Avian influenza A(H5N1) in humans - update 12: Prevention of further cases of H5N1 disease in humans,Investigation of the origins of the current outbreaks in poultry
29 January 2004
Prevention of further cases of H5N1 disease in humans
In response to outbreaks of highly pathogenic H5N1 avian influenza in poultry, several countries are currently conducting the mass slaughter of millions of chickens. Such action is the major line of defence for preventing further human cases of H5N1 infection and possibly averting the emergence of a new influenza virus with pandemic potential.
WHO continues to stress the need for personal protection of these workers, who are at high risk of exposure to a virus that has demonstrated its capacity to cause severe disease and deaths in humans. Recommendations about safety measures that should be in place before the mass destruction of poultry begins have been issued. Adherence to these recommendations will reduce the likelihood that measures aimed at preventing the further spread of H5N1 infection in poultry might lead to increased transmission of the virus to humans.
Those organizing culling operations in affected countries need to ensure that WHO recommendations are followed as strictly as possible. The recommendations spell out the appropriate personal protective equipment, which includes goggles and preferably N95 respirator masks, as well as specific types of protective clothing that can be either disinfected or discarded after use. Frequent handwashing is strongly recommended.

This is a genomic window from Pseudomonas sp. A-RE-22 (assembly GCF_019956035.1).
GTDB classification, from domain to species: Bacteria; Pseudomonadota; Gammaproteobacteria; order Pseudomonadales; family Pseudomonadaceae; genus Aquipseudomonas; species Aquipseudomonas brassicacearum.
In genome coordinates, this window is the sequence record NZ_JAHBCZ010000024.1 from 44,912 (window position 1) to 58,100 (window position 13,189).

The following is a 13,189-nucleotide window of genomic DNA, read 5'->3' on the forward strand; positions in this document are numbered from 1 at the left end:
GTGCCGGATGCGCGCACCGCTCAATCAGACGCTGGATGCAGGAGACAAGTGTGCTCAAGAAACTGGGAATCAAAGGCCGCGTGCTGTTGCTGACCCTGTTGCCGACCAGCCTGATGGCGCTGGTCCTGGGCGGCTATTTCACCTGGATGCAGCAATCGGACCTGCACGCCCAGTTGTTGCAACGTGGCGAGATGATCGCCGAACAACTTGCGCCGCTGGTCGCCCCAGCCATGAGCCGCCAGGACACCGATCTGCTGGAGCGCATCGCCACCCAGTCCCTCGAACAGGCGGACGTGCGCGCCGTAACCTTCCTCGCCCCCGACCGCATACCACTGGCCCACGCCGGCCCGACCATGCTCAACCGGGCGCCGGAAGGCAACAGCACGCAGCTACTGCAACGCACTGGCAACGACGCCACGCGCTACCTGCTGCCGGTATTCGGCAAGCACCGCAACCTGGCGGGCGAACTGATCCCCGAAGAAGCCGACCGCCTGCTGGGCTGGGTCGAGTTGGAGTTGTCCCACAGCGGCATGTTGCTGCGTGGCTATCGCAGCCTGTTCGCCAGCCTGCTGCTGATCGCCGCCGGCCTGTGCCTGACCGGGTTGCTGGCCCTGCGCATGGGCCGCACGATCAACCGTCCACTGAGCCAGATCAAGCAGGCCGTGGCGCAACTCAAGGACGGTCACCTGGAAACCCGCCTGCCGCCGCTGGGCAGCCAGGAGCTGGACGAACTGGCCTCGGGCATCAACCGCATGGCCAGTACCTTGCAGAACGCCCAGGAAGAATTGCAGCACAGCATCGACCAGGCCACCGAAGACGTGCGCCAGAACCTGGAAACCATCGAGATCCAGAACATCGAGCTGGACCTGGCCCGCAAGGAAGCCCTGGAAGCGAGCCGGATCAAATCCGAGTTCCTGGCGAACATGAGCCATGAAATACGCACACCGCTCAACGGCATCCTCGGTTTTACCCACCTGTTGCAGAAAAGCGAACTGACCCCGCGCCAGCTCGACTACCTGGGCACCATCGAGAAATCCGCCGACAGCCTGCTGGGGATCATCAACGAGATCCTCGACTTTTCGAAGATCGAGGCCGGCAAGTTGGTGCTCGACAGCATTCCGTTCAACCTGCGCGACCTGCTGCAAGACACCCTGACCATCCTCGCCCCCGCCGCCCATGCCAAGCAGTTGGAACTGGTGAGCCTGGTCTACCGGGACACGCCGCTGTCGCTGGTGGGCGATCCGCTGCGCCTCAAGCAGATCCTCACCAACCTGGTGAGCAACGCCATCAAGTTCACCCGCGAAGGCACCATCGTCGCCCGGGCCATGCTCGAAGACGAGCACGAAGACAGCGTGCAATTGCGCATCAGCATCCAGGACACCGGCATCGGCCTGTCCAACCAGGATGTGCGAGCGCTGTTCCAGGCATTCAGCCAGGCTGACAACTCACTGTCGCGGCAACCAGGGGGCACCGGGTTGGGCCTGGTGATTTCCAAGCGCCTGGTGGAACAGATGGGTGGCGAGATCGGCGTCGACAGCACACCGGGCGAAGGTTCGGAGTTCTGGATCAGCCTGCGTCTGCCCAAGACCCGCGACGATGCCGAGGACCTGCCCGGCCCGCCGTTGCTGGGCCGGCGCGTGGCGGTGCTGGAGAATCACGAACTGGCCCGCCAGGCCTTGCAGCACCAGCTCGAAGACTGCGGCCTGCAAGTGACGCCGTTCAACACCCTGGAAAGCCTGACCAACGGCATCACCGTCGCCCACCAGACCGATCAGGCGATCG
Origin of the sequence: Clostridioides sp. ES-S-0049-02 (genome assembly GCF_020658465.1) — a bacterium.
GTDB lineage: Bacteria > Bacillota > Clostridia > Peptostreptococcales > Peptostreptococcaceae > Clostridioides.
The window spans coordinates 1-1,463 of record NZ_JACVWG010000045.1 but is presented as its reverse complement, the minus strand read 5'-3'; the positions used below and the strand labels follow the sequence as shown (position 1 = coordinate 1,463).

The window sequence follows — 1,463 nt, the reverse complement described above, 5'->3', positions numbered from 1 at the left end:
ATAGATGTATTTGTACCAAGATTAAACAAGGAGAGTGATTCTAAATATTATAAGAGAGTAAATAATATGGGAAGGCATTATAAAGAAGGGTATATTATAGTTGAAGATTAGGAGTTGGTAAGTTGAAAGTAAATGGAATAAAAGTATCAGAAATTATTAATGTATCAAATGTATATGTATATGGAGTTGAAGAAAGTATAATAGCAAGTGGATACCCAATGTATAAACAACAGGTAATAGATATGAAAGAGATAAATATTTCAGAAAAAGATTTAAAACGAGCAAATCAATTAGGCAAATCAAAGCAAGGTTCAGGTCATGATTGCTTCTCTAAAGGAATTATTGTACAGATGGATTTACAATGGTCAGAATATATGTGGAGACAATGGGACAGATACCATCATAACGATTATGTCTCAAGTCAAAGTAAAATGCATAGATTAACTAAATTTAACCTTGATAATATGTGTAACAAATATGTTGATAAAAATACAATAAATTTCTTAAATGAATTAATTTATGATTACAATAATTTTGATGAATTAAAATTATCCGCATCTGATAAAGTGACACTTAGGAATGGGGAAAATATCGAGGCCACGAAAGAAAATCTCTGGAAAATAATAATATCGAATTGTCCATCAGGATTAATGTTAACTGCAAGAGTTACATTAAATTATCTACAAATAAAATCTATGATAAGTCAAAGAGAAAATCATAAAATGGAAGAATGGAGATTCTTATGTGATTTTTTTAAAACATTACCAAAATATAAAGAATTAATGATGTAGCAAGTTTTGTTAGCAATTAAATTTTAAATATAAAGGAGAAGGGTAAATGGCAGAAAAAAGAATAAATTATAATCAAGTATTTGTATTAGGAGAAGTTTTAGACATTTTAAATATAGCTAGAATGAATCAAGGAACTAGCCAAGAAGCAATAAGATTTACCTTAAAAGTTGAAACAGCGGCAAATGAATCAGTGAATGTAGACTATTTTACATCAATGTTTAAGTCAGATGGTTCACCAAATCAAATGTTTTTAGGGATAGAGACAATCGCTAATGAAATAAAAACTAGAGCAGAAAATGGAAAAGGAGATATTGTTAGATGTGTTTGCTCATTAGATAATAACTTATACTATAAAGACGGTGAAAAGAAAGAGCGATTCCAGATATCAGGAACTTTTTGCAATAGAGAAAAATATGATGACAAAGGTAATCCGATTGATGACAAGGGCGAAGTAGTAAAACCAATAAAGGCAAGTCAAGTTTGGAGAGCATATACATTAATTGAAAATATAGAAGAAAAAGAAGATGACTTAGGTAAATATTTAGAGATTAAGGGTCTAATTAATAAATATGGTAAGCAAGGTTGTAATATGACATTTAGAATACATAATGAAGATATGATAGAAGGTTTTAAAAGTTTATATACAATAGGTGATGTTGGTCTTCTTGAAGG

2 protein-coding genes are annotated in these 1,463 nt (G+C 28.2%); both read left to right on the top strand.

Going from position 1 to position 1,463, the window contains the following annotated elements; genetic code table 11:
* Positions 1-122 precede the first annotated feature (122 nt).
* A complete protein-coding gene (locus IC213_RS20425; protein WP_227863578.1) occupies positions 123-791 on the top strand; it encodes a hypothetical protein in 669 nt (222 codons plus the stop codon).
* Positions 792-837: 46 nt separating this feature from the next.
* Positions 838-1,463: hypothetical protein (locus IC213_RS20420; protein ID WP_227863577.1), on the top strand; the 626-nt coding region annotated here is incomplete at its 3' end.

WHO also recommends that effective antiviral drugs be readily available for the treatment of suspected H5N1 respiratory infections in cullers and farm workers.
N95 masks and prophylactic treatment with antiviral drugs were used to protect thousands of poultry workers and cullers during an outbreak of highly pathogenic H7N7 avian influenza in the Netherlands in 2003. During that outbreak, nearly 30 million poultry were destroyed. Although avian influenza virus caused mild illness in 89 poultry workers and members of their families, the single death in that outbreak occurred in a veterinarian who was not adequately protected.
Investigation of the origins of the current outbreaks in poultry
Countries currently experiencing outbreaks of highly pathogenic H5N1 avian influenza in poultry have provided numerous samples and viruses to laboratories in the WHO Global Influenza Surveillance Network. WHO is grateful for the high level of international collaboration of all affected countries and influenza experts around the world.
Laboratory characterization of several viruses from humans and different species of birds has helped to compare, retrospectively, H5N1 viruses taken from infected birds and humans in January 2004 with viruses obtained from birds several months ago. Results indicate that the virus now causing severe disease in poultry and some humans has been circulating in parts of Asia for longer than initially presumed.
Presently available evidence from these studies is not sufficient to support any speculations about the geographical origins of the current outbreaks of highly pathogenic H5N1 avian influenza.
Up to now, laboratories in the WHO network have analyzed viruses from the current outbreaks made available by authorities in Cambodia, Japan, South Korea, and Viet Nam. Viruses from the outbreaks in Indonesia, Laos, and Thailand are expected to be available for analysis soon.